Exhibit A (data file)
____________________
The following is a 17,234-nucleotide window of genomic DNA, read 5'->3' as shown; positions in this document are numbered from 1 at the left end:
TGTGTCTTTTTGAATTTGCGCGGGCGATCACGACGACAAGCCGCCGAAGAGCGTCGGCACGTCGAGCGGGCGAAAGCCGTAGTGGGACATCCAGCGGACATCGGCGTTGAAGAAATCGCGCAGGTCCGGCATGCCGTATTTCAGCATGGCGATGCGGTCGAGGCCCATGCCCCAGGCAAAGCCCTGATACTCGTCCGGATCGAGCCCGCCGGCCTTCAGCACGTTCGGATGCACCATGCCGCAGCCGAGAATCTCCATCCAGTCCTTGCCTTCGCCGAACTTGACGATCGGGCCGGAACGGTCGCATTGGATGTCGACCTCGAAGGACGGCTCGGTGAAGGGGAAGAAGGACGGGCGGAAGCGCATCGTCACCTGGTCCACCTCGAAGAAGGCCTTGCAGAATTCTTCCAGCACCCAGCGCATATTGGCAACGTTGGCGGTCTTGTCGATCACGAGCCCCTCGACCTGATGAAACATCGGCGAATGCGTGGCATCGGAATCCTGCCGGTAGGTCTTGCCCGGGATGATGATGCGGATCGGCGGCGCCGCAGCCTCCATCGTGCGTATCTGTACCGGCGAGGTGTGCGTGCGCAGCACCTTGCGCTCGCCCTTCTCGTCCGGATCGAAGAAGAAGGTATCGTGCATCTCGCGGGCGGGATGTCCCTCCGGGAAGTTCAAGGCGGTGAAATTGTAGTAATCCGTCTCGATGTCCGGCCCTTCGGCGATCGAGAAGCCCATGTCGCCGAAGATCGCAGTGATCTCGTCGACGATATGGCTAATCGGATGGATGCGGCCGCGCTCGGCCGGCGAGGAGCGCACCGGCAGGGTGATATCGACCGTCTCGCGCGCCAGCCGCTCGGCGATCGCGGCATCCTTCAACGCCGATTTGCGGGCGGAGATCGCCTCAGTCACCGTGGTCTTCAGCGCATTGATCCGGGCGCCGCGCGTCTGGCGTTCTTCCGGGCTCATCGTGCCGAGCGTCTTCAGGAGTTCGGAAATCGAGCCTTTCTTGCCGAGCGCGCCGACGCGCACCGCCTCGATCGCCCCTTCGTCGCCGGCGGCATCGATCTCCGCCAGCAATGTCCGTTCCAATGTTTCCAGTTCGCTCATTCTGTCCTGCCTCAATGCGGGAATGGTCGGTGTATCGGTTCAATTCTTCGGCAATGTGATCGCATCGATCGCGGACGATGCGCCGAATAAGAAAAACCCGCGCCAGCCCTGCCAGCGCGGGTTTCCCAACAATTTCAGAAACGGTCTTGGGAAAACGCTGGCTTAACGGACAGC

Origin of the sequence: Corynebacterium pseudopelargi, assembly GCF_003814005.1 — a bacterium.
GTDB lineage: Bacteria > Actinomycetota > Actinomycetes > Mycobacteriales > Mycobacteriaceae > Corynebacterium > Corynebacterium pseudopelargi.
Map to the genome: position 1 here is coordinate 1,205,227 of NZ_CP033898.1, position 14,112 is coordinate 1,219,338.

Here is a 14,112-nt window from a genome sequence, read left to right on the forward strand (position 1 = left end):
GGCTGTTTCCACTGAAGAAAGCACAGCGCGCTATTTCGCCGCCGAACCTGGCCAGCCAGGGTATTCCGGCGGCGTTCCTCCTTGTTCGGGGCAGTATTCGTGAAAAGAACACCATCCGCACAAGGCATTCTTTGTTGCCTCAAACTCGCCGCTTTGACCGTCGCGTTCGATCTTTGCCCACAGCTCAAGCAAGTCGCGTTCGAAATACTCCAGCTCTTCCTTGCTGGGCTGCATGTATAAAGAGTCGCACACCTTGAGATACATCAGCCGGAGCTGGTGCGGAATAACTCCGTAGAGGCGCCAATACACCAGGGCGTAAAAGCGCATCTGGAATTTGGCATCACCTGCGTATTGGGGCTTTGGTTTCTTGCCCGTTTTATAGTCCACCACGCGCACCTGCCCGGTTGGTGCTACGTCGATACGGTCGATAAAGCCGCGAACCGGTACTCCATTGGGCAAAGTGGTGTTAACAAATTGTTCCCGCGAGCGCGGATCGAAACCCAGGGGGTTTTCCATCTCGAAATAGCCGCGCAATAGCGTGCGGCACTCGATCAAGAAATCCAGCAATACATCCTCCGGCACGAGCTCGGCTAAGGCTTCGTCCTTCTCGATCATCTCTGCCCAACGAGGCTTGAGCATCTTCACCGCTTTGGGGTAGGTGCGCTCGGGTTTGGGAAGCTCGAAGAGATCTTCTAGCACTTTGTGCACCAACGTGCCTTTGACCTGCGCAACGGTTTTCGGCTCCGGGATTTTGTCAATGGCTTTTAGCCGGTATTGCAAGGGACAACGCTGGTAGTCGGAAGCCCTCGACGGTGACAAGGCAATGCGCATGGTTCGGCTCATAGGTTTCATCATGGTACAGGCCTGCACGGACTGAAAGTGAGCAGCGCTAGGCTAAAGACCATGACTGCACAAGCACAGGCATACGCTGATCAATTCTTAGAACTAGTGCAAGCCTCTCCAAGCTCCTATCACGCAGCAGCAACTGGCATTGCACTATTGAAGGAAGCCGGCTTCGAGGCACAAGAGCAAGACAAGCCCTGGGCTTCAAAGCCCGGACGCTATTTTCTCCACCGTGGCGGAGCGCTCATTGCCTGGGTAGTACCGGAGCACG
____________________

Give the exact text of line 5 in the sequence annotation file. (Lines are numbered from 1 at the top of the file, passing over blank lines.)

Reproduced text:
Map to the genome: position 1 here is coordinate 1,205,227 of NZ_CP033898.1, position 14,112 is coordinate 1,219,338.